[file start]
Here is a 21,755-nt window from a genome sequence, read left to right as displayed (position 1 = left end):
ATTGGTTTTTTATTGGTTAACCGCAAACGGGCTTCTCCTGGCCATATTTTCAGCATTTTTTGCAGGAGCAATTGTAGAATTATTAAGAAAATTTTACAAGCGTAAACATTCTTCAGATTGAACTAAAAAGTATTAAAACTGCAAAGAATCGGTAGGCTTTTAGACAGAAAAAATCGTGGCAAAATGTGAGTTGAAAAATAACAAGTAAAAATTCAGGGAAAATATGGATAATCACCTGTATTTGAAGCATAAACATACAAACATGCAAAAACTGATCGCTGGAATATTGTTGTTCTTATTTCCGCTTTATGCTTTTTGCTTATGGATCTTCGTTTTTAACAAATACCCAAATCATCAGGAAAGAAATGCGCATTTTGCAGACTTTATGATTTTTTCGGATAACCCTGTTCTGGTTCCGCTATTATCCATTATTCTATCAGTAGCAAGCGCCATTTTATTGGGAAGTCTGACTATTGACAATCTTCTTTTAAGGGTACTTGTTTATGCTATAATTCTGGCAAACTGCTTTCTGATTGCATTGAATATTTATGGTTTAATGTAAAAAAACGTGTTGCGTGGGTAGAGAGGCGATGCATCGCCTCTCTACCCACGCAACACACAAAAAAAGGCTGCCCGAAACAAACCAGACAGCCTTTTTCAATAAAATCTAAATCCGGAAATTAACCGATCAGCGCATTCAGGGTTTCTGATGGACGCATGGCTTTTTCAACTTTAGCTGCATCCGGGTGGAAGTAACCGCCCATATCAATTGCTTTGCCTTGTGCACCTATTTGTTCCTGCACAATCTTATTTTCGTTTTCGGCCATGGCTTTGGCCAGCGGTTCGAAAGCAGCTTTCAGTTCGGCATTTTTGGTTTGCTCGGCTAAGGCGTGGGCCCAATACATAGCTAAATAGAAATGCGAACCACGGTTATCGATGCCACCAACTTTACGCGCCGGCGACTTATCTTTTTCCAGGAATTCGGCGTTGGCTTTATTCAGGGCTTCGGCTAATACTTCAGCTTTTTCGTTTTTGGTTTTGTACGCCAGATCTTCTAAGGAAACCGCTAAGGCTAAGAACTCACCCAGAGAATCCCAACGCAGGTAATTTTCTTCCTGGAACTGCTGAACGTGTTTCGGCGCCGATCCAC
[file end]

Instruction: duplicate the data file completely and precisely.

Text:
Here is a 21,755-nt window from a genome sequence, read left to right as displayed (position 1 = left end):
ATTGGTTTTTTATTGGTTAACCGCAAACGGGCTTCTCCTGGCCATATTTTCAGCATTTTTTGCAGGAGCAATTGTAGAATTATTAAGAAAATTTTACAAGCGTAAACATTCTTCAGATTGAACTAAAAAGTATTAAAACTGCAAAGAATCGGTAGGCTTTTAGACAGAAAAAATCGTGGCAAAATGTGAGTTGAAAAATAACAAGTAAAAATTCAGGGAAAATATGGATAATCACCTGTATTTGAAGCATAAACATACAAACATGCAAAAACTGATCGCTGGAATATTGTTGTTCTTATTTCCGCTTTATGCTTTTTGCTTATGGATCTTCGTTTTTAACAAATACCCAAATCATCAGGAAAGAAATGCGCATTTTGCAGACTTTATGATTTTTTCGGATAACCCTGTTCTGGTTCCGCTATTATCCATTATTCTATCAGTAGCAAGCGCCATTTTATTGGGAAGTCTGACTATTGACAATCTTCTTTTAAGGGTACTTGTTTATGCTATAATTCTGGCAAACTGCTTTCTGATTGCATTGAATATTTATGGTTTAATGTAAAAAAACGTGTTGCGTGGGTAGAGAGGCGATGCATCGCCTCTCTACCCACGCAACACACAAAAAAAGGCTGCCCGAAACAAACCAGACAGCCTTTTTCAATAAAATCTAAATCCGGAAATTAACCGATCAGCGCATTCAGGGTTTCTGATGGACGCATGGCTTTTTCAACTTTAGCTGCATCCGGGTGGAAGTAACCGCCCATATCAATTGCTTTGCCTTGTGCACCTATTTGTTCCTGCACAATCTTATTTTCGTTTTCGGCCATGGCTTTGGCCAGCGGTTCGAAAGCAGCTTTCAGTTCGGCATTTTTGGTTTGCTCGGCTAAGGCGTGGGCCCAATACATAGCTAAATAGAAATGCGAACCACGGTTATCGATGCCACCAACTTTACGCGCCGGCGACTTATCTTTTTCCAGGAATTCGGCGTTGGCTTTATTCAGGGCTTCGGCTAATACTTCAGCTTTTTCGTTTTTGGTTTTGTACGCCAGATCTTCTAAGGAAACCGCTAAGGCTAAGAACTCACCCAGAGAATCCCAACGCAGGTAATTTTCTTCCTGGAACTGCTGAACGTGTTTCGGCGCCGATCCAC